Kurt Busch to Attempt The Indianapolis-Charlotte Double
posted by Phil Allaway
Tuesday March 4, 2014
Andretti Autosport announced this morning that Kurt Busch, driver of the No. 41 Haas Automation Chevrolet in the Sprint Cup Series, will attempt the Indianapolis 500 in a fifth entry for the IndyCar Series team. Once the Indianapolis 500 is completed, Busch will fly from Indianapolis to Charlotte, jump in his No. 41 Chevrolet and compete in the Coca-Cola 600 at Charlotte Motor Speedway.
Busch considers the opportunity to do the double as an old-school throwback moment.
“This is really to challenge myself within motorsports,” Busch said in Andretti Autosport’s press release. “Perhaps I am a bit of an old-school racer; a throwback, I guess. I enjoyed the era of drivers racing different cars and testing themselves in other series. It is tough to do now for a variety of factors, but when the opportunity is there, I want to do it. While NASCAR is my home, I have been fortunate to compete in Pro Stock on the NHRA circuit a number of years ago and test a V8 Supercar. This opportunity was a talk with Michael [Andretti] over dinner one night, a “What if,” and now it’s becoming a reality for me to drive in the Indy 500 with Andretti Autosport. It’s literally a dream come true. To go to the famous Brickyard with the iconic Andretti name, it doesn’t get much cooler or better than that.”
Busch will be doing the Indianapolis-Charlotte double as a Memorial Day mission to men and women serving in the U.S. Military via the Armed Forces Foundation. Fans can contribute to the cause by texting AFF to 50555 to donate $10.
Busch, who has never raced an IndyCar, passed Rookie Orientation at the Indianapolis Motor Speedway last year during a test session. At the time, Busch was more or less testing the Dallara DW12 for fun.
Busch will be the fourth driver to attempt the Indianapolis-Charlotte double. John Andretti was the first driver to attempt it in 1994. After finishing four laps down in tenth in Indianapolis, Andretti crashed and had engine problems in the 600. Robby Gordon has attempted the double five times, most recently in 2004. However, Gordon failed to make it to Charlotte on time and did not start the 600 in 2000 (P.J. Jones started Gordon’s No. 13 Ford in that instance). Finally, Tony Stewart has attempted the double twice (most recently in 2001) and is the only driver to ever complete all 1100 miles. Neither of the three drivers has won either leg of the double. The best finishes are Stewart and Gordon’s sixth-place finishes at the Indianapolis 500 (although Gordon’s came in 2000, the year he didn’t make it to Charlotte in time to start the Coca-Cola 600), and Stewart’s fourth-place finish in the 2001 Coca-Cola 600.
Danica Patrick, Justin Allgaier Talk About Phoenix Incident
posted by Frontstretch Staff
Tuesday March 4, 2014
A disappointing start to the year for Danica Patrick won’t include continued conflict. Patrick met with rookie Justin Allgaier Sunday, shortly after the Phoenix Cup race after a wreck ruined both drivers’ days. Patrick, who was critical of the No. 51 car on the radio, claiming Allgaier was “driving all over the track” appeared receptive to a conversation that quickly settled differences over what will be a long season.
“She was just upset because she got involved in the crash that we had,’’ said Allgaier to the Motor Racing Network. “She says she’s been through this and that she felt like I needed to settle down at that point. I explained my position on why everything happened. I think she understood where I was coming from. It doesn’t fix either one of our racecars. It doesn’t fix either one of our days. Unfortunately, we were both having pretty decent days.’’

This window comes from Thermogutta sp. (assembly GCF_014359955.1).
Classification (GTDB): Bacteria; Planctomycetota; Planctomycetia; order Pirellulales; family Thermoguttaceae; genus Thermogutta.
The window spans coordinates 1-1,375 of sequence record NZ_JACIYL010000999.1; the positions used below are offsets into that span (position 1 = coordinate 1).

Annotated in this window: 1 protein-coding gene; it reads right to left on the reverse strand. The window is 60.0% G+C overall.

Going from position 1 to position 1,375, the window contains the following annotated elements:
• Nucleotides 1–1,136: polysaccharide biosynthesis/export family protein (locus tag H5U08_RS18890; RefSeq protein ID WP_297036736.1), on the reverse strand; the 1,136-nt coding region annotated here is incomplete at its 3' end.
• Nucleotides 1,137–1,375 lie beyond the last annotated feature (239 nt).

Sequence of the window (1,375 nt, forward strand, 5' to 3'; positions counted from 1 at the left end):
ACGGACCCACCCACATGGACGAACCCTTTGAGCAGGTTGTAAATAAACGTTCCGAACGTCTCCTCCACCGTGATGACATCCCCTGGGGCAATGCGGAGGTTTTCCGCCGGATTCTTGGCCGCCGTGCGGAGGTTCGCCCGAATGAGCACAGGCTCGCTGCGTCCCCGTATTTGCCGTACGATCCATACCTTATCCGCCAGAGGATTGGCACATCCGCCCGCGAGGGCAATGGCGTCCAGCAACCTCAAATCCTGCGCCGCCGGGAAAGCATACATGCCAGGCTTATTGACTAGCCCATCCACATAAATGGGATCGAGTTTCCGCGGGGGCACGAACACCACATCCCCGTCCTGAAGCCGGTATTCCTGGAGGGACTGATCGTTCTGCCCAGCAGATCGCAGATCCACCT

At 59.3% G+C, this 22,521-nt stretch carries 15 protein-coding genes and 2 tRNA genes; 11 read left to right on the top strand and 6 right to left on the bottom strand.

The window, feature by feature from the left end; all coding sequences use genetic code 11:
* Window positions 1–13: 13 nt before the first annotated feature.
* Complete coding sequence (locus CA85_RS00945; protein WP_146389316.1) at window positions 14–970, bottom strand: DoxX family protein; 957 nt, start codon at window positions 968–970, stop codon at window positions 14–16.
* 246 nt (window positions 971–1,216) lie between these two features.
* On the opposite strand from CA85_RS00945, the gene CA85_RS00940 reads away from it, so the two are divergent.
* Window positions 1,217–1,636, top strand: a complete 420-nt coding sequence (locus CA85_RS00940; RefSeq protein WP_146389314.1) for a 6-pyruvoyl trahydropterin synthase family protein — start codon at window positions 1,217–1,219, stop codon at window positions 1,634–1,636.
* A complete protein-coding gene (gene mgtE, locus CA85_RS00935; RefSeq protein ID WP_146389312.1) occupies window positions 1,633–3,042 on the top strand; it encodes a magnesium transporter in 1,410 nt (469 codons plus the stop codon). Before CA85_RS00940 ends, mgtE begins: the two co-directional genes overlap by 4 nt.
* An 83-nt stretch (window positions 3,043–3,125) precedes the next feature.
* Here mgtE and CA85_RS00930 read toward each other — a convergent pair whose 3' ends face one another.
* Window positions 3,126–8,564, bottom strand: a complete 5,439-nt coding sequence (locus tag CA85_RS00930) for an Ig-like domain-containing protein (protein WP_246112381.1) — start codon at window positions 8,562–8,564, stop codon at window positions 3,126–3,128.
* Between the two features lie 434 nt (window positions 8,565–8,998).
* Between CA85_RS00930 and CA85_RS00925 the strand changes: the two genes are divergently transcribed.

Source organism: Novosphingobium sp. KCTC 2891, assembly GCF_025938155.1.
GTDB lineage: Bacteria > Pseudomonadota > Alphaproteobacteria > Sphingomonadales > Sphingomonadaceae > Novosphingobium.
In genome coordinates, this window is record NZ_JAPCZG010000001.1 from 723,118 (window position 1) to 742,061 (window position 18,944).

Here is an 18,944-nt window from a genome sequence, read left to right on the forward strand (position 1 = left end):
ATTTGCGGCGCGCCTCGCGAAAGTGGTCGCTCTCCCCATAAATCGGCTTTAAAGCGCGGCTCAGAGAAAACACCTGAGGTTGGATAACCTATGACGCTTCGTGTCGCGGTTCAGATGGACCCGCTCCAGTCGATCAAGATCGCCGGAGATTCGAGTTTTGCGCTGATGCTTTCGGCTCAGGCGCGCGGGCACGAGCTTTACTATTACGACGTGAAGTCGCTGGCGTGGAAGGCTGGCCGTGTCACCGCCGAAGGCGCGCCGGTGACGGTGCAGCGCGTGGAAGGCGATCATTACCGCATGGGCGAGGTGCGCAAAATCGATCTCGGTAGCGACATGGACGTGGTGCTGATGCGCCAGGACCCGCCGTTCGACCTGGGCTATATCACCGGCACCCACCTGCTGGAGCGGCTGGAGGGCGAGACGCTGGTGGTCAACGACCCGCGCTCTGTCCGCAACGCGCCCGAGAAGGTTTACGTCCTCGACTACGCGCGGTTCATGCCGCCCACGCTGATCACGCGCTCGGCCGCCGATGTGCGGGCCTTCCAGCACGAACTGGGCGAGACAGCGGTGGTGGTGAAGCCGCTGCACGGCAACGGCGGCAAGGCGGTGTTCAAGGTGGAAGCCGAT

Allgaier wound up 30th due to the incident while Patrick was 36th. The incident, which was caused by Allgaier’s spin also involved the No. 32 team and Travis Kvapil, which wound up 38th after sustaining heavy damage.
Camping World Close to Extending Title Sponsorship of NCWTS
posted by Frontstretch Staff
Tuesday March 4, 2014
Marcus Lemonis, CEO of Camping World, Grand Marshal of Sunday’s Sprint Cup race at Phoenix International Raceway, and star of CNBC’s “The Profit,” made the announcement over the weekend that the retailer is very close to announcing a deal that would continue its title sponsorship of NASCAR’s Truck Series. The original agreement with NASCAR is scheduled to conclude after the 2015 season.
According to the sanctioning body, no formal contract has been signed, but “the agreement between the two parties has proven to be a beneficial one.”
“In about a month, we’ll be announcing a significant extension to that contract. It’s been great for us,” said Camping World’s Lemonis in a statement. “The NASCAR relationship has worked well for Camping World. When we started, we had 35 stores. Now, we’re up to 120 stores. As we travel the country and we meet new customers in stores, they always are very appreciative of our relationship with NASCAR. It’s been good.”
Gaining a long-term commitment from Camping World to sponsor the Truck Series would be a relief for NASCAR, which is set to lose Nationwide Insurance as title sponsor for the NASCAR Nationwide Series at the end of the 2014 season. The sponsorship of the Cup Series by Sprint runs through 2016.
The NCWTS is back in action on March 29th at 2:30 PM (ET) when the trucks visit Martinsville Speedway in the Kroger 250, which can be seen on Fox Sports 1. Ratings for the season opener were up 11 percent.
Harvick Takes Win At Phoenix In Second Race With New Team
posted by Justin Tucker
Tuesday March 4, 2014
Phoenix International Raceway has become Kevin Harvick’s home away from home. Sunday Afternoon was no exception as Harvick charged to the front early and would dominate for much of the day, leading 224 of the scheduled 312 laps to record his record fifth win on the one mile oval and his third win in the last four races at Phoenix.